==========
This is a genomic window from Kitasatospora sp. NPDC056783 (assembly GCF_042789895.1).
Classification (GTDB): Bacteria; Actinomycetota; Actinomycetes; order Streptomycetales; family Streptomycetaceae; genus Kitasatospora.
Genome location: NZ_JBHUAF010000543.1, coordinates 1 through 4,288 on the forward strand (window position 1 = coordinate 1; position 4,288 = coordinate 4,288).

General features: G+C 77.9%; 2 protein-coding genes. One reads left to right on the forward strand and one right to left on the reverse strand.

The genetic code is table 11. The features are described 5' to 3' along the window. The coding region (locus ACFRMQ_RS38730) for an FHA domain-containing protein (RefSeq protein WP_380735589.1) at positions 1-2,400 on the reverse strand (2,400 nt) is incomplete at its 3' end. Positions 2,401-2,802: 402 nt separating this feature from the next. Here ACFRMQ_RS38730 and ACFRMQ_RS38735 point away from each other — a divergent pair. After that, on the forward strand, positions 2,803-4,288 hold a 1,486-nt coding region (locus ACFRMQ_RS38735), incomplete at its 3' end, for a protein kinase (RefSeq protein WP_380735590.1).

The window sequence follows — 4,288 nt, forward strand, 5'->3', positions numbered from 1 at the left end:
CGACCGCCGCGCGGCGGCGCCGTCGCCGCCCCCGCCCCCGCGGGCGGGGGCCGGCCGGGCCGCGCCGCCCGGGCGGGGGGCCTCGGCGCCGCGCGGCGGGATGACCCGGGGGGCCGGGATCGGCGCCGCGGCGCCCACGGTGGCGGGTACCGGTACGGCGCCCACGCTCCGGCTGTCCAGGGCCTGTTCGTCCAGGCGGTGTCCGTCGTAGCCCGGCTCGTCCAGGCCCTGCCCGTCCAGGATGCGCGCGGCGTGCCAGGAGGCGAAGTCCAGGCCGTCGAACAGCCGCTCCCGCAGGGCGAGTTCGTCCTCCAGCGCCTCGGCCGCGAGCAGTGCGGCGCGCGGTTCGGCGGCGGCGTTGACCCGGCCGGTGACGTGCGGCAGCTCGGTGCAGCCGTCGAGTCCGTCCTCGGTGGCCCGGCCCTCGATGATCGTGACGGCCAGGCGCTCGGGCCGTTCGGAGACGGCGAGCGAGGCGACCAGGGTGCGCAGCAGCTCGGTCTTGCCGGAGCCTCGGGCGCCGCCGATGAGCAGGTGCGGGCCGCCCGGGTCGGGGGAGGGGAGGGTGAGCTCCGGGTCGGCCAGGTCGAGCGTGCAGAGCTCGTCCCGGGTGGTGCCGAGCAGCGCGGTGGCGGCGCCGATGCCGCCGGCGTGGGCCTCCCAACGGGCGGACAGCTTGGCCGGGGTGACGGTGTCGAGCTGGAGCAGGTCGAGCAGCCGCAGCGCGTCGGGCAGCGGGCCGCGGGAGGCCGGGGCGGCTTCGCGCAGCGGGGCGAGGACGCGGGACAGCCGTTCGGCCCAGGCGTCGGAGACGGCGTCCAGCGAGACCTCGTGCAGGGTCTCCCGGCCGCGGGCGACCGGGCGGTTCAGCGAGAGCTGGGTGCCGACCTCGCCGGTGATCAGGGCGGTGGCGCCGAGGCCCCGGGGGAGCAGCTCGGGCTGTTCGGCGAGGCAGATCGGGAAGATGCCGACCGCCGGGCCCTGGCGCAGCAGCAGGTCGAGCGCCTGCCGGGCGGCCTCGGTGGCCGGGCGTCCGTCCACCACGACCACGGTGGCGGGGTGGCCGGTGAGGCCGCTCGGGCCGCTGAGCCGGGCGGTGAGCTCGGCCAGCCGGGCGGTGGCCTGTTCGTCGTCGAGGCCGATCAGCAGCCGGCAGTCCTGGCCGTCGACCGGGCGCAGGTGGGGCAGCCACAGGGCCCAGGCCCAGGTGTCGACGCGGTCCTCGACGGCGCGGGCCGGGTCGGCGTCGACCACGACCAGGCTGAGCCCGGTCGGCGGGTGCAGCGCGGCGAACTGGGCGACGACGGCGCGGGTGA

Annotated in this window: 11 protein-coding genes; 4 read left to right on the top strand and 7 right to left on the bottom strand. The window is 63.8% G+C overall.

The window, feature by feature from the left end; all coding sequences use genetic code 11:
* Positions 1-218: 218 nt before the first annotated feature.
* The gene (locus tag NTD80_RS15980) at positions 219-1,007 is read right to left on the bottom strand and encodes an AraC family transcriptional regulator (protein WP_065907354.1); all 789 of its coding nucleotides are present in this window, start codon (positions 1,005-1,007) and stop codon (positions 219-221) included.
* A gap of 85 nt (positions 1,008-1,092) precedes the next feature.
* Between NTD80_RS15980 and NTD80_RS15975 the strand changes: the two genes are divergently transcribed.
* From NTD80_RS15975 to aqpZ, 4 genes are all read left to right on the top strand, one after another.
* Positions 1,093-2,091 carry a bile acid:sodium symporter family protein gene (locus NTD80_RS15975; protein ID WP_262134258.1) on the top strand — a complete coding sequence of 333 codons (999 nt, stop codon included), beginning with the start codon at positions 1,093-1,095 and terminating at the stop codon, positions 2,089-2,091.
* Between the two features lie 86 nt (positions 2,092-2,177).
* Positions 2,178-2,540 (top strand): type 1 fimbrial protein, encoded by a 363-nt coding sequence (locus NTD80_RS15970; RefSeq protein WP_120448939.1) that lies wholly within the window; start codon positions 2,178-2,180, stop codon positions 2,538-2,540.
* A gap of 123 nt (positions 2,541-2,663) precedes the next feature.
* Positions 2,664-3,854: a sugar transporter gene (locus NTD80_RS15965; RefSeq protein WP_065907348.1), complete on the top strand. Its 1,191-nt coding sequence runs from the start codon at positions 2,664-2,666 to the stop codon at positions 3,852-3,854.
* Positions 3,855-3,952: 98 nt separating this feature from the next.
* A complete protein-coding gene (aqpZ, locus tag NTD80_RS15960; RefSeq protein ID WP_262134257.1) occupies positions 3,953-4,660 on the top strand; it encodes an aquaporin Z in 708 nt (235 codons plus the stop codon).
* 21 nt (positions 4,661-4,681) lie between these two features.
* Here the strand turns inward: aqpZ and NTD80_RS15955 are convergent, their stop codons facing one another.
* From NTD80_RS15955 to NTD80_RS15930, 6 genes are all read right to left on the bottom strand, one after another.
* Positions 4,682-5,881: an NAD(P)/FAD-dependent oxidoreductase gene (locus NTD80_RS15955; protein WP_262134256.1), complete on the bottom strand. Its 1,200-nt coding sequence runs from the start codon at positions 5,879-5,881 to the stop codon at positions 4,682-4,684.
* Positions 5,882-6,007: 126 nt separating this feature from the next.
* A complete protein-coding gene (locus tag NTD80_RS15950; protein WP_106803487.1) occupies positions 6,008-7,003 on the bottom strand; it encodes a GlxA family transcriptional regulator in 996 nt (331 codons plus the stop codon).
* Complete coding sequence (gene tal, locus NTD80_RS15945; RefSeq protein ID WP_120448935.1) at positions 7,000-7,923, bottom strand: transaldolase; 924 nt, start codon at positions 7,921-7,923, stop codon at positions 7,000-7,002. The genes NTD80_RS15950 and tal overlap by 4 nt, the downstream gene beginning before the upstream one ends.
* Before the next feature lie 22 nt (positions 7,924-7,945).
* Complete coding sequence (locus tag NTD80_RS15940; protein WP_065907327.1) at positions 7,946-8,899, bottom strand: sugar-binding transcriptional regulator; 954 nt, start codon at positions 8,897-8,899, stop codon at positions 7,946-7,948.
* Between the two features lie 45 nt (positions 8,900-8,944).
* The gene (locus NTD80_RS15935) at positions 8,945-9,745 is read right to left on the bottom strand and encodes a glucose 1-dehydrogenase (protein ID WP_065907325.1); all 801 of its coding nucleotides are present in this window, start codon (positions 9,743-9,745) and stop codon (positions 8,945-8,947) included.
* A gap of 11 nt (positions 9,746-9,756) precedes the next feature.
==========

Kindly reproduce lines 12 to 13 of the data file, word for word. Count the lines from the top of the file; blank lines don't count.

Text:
* A gap of 85 nt (positions 1,008-1,092) precedes the next feature.
* Between NTD80_RS15980 and NTD80_RS15975 the strand changes: the two genes are divergently transcribed.